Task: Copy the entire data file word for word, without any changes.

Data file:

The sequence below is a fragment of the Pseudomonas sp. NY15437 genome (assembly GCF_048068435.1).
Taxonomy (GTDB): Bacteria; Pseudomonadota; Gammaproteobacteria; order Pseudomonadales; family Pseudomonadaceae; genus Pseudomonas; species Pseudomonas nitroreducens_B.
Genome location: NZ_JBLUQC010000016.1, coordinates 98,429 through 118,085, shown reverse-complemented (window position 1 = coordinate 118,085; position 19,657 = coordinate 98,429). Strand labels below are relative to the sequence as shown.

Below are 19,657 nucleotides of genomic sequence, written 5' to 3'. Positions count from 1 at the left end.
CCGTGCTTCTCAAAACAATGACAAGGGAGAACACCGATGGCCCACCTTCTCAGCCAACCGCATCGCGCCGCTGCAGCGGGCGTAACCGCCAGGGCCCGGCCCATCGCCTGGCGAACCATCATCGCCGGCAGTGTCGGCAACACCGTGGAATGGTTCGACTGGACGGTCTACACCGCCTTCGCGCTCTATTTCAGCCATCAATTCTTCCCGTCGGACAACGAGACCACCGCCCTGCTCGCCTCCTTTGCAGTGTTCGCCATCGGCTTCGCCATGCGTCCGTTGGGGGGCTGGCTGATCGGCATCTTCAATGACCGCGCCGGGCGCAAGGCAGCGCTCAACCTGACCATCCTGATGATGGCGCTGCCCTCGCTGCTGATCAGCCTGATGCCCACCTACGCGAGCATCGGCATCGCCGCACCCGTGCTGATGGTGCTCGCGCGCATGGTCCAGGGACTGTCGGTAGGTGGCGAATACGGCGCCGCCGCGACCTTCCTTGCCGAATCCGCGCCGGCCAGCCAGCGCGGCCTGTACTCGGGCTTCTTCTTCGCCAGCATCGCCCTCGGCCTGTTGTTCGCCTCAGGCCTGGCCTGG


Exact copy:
The sequence below is a fragment of the Pseudomonas sp. NY15437 genome (assembly GCF_048068435.1).
Taxonomy (GTDB): Bacteria; Pseudomonadota; Gammaproteobacteria; order Pseudomonadales; family Pseudomonadaceae; genus Pseudomonas; species Pseudomonas nitroreducens_B.
Genome location: NZ_JBLUQC010000016.1, coordinates 98,429 through 118,085, shown reverse-complemented (window position 1 = coordinate 118,085; position 19,657 = coordinate 98,429). Strand labels below are relative to the sequence as shown.

Below are 19,657 nucleotides of genomic sequence, written 5' to 3'. Positions count from 1 at the left end.
CCGTGCTTCTCAAAACAATGACAAGGGAGAACACCGATGGCCCACCTTCTCAGCCAACCGCATCGCGCCGCTGCAGCGGGCGTAACCGCCAGGGCCCGGCCCATCGCCTGGCGAACCATCATCGCCGGCAGTGTCGGCAACACCGTGGAATGGTTCGACTGGACGGTCTACACCGCCTTCGCGCTCTATTTCAGCCATCAATTCTTCCCGTCGGACAACGAGACCACCGCCCTGCTCGCCTCCTTTGCAGTGTTCGCCATCGGCTTCGCCATGCGTCCGTTGGGGGGCTGGCTGATCGGCATCTTCAATGACCGCGCCGGGCGCAAGGCAGCGCTCAACCTGACCATCCTGATGATGGCGCTGCCCTCGCTGCTGATCAGCCTGATGCCCACCTACGCGAGCATCGGCATCGCCGCACCCGTGCTGATGGTGCTCGCGCGCATGGTCCAGGGACTGTCGGTAGGTGGCGAATACGGCGCCGCCGCGACCTTCCTTGCCGAATCCGCGCCGGCCAGCCAGCGCGGCCTGTACTCGGGCTTCTTCTTCGCCAGCATCGCCCTCGGCCTGTTGTTCGCCTCAGGCCTGGCCTGG